JAMES COOK (1728-1779)
A Voyage to the Pacific Ocean, undertaken by the Command of His Majesty, for Making Discoveries in the Northern Hemisphere. To determine the Position and Extent of the West Side of North America; its Distance from Asia; and the Practicality of a Northern Passage to Europe. Performed under the direction of Captains Cook, Clerke, and Gore, In His Majesty's Ships the Resolution and Discovery, In the years 1776, 1777, 1778, 1779, and 1780. London: W. and A. Strahan for G. Nicol and T. Cadell, 1784. 3 text volumes, 4° (290 x 235mm) and 2° Atlas (562 x 415mm). Text with 24 engraved plates, maps and charts, 12 folding, and folding table. (Last blank vol. II detached, 1 leaf torn at margin, upper corners clipped from 2 leaves.) Contemporary speckled calf, spines gilt in compartments, gilt morocco lettering-pieces in 2, others decorated with floral tools (a little rubbed and scuffed, hinges cracked, rebacked retaining original spines). Provenance: Calgarth Park, Westmorland (booklabels on pastedowns). Atlas with 61 engraved plates after Webber and 2 folding engraved maps. (Without the 'Death of Cook' plate -- not always included with the first edition -- outer margins of some plates fragile or soiled, a few lightly spotted.) Contemporary half calf over marbled boards (rebacked, edges and corners worn, hinges reinforced).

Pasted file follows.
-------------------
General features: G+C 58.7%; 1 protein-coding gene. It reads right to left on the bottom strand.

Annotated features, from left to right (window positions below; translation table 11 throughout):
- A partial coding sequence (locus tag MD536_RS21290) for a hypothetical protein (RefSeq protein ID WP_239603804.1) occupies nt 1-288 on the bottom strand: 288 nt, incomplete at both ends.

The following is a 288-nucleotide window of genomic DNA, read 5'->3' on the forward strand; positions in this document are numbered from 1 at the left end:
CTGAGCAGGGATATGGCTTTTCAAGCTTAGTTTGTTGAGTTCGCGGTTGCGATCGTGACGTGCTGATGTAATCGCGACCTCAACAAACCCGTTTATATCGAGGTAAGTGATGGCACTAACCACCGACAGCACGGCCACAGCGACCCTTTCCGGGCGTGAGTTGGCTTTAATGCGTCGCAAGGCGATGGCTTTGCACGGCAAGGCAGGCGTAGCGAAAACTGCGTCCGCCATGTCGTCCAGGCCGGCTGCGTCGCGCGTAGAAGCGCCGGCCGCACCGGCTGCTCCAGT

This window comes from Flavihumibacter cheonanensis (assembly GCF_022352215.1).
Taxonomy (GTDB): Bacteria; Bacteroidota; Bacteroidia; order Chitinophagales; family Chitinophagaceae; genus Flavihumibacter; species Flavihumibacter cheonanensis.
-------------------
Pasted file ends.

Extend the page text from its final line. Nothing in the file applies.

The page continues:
FIRST OFFICIAL EDITION OF COOK'S LAST VOYAGE, WITH THE ATLAS, published five years after his death and long after other accounts were published by men who had sailed with him on that voyage. All were unauthorized publications whose authors sought to relate the true circumstances of Cook's death in Hawaii: John Rickman and Heinrich Zimmermann in 1781, William Ellis in 1782, and John Ledyard in 1783. None of these men were true witnesses to Cook's death, but their accounts were translated and reprinted in England, Europe and America, and widely read. By 1784, when the first official account was completed for the press by Captain James King and published, it was already popular enough for the whole of the first edition to sell out in just three days. It is Cook's own accounts published in these quarto volumes, however, which are the cornerstone for any collection of Pacific voyages. As Hill notes, 'He did more to clarify the geographical knowledge of the southern hemisphere than all his predecessors together had done'. Beddie 1543; Hill 361; Lada-Mocarski 37; Cox I, p. 63. (4)